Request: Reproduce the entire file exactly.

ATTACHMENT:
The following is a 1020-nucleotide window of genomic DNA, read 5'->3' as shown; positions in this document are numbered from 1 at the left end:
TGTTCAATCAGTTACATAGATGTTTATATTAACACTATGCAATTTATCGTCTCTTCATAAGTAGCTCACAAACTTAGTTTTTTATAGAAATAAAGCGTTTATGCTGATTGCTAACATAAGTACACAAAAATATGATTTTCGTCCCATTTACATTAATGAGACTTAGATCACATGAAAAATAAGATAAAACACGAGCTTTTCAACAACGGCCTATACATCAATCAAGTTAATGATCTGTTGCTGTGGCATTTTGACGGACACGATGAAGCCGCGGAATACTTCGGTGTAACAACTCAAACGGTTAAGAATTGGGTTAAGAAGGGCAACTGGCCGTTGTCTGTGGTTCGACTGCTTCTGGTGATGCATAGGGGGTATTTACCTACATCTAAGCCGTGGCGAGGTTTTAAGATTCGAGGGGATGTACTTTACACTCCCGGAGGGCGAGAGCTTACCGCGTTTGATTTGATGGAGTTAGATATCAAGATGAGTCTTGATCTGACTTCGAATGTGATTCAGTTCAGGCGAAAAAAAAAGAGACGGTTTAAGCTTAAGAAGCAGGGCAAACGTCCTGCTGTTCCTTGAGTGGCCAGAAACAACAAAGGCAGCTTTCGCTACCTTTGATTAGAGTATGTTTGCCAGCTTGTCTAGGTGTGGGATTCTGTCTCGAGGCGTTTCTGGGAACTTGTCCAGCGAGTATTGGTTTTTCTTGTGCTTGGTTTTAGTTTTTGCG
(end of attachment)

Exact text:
The following is a 1020-nucleotide window of genomic DNA, read 5'->3' as shown; positions in this document are numbered from 1 at the left end:
TGTTCAATCAGTTACATAGATGTTTATATTAACACTATGCAATTTATCGTCTCTTCATAAGTAGCTCACAAACTTAGTTTTTTATAGAAATAAAGCGTTTATGCTGATTGCTAACATAAGTACACAAAAATATGATTTTCGTCCCATTTACATTAATGAGACTTAGATCACATGAAAAATAAGATAAAACACGAGCTTTTCAACAACGGCCTATACATCAATCAAGTTAATGATCTGTTGCTGTGGCATTTTGACGGACACGATGAAGCCGCGGAATACTTCGGTGTAACAACTCAAACGGTTAAGAATTGGGTTAAGAAGGGCAACTGGCCGTTGTCTGTGGTTCGACTGCTTCTGGTGATGCATAGGGGGTATTTACCTACATCTAAGCCGTGGCGAGGTTTTAAGATTCGAGGGGATGTACTTTACACTCCCGGAGGGCGAGAGCTTACCGCGTTTGATTTGATGGAGTTAGATATCAAGATGAGTCTTGATCTGACTTCGAATGTGATTCAGTTCAGGCGAAAAAAAAAGAGACGGTTTAAGCTTAAGAAGCAGGGCAAACGTCCTGCTGTTCCTTGAGTGGCCAGAAACAACAAAGGCAGCTTTCGCTACCTTTGATTAGAGTATGTTTGCCAGCTTGTCTAGGTGTGGGATTCTGTCTCGAGGCGTTTCTGGGAACTTGTCCAGCGAGTATTGGTTTTTCTTGTGCTTGGTTTTAGTTTTTGCG